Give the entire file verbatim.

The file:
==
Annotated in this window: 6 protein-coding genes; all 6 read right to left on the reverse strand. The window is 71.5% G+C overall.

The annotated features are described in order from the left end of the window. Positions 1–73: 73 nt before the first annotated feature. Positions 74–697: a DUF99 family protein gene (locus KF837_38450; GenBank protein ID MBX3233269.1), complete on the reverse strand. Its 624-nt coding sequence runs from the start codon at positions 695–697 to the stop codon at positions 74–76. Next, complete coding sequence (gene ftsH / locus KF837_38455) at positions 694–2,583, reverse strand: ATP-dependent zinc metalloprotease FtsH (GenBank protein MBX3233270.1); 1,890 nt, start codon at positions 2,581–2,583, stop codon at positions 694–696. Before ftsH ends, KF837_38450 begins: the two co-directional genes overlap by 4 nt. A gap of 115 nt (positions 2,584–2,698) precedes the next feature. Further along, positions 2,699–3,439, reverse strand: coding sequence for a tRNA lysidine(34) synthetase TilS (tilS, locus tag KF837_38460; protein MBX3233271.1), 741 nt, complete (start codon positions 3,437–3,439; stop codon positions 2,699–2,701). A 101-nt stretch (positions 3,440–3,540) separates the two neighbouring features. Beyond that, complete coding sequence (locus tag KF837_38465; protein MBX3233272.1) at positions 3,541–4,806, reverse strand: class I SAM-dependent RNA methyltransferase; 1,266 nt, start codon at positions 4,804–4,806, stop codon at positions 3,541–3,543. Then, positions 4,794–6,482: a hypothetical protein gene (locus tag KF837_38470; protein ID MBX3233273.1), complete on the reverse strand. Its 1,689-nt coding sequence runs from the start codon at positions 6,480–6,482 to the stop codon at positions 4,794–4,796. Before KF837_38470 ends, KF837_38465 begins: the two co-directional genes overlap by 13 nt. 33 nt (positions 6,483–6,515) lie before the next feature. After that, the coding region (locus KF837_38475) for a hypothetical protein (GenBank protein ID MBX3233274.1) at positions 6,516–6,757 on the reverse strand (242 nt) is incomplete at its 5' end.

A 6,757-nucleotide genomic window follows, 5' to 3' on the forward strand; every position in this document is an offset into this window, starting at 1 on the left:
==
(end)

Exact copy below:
Annotated in this window: 6 protein-coding genes; all 6 read right to left on the reverse strand. The window is 71.5% G+C overall.

The annotated features are described in order from the left end of the window. Positions 1–73: 73 nt before the first annotated feature. Positions 74–697: a DUF99 family protein gene (locus KF837_38450; GenBank protein ID MBX3233269.1), complete on the reverse strand. Its 624-nt coding sequence runs from the start codon at positions 695–697 to the stop codon at positions 74–76. Next, complete coding sequence (gene ftsH / locus KF837_38455) at positions 694–2,583, reverse strand: ATP-dependent zinc metalloprotease FtsH (GenBank protein MBX3233270.1); 1,890 nt, start codon at positions 2,581–2,583, stop codon at positions 694–696. Before ftsH ends, KF837_38450 begins: the two co-directional genes overlap by 4 nt. A gap of 115 nt (positions 2,584–2,698) precedes the next feature. Further along, positions 2,699–3,439, reverse strand: coding sequence for a tRNA lysidine(34) synthetase TilS (tilS, locus tag KF837_38460; protein MBX3233271.1), 741 nt, complete (start codon positions 3,437–3,439; stop codon positions 2,699–2,701). A 101-nt stretch (positions 3,440–3,540) separates the two neighbouring features. Beyond that, complete coding sequence (locus tag KF837_38465; protein MBX3233272.1) at positions 3,541–4,806, reverse strand: class I SAM-dependent RNA methyltransferase; 1,266 nt, start codon at positions 4,804–4,806, stop codon at positions 3,541–3,543. Then, positions 4,794–6,482: a hypothetical protein gene (locus tag KF837_38470; protein ID MBX3233273.1), complete on the reverse strand. Its 1,689-nt coding sequence runs from the start codon at positions 6,480–6,482 to the stop codon at positions 4,794–4,796. Before KF837_38470 ends, KF837_38465 begins: the two co-directional genes overlap by 13 nt. 33 nt (positions 6,483–6,515) lie before the next feature. After that, the coding region (locus KF837_38475) for a hypothetical protein (GenBank protein ID MBX3233274.1) at positions 6,516–6,757 on the reverse strand (242 nt) is incomplete at its 5' end.

A 6,757-nucleotide genomic window follows, 5' to 3' on the forward strand; every position in this document is an offset into this window, starting at 1 on the left: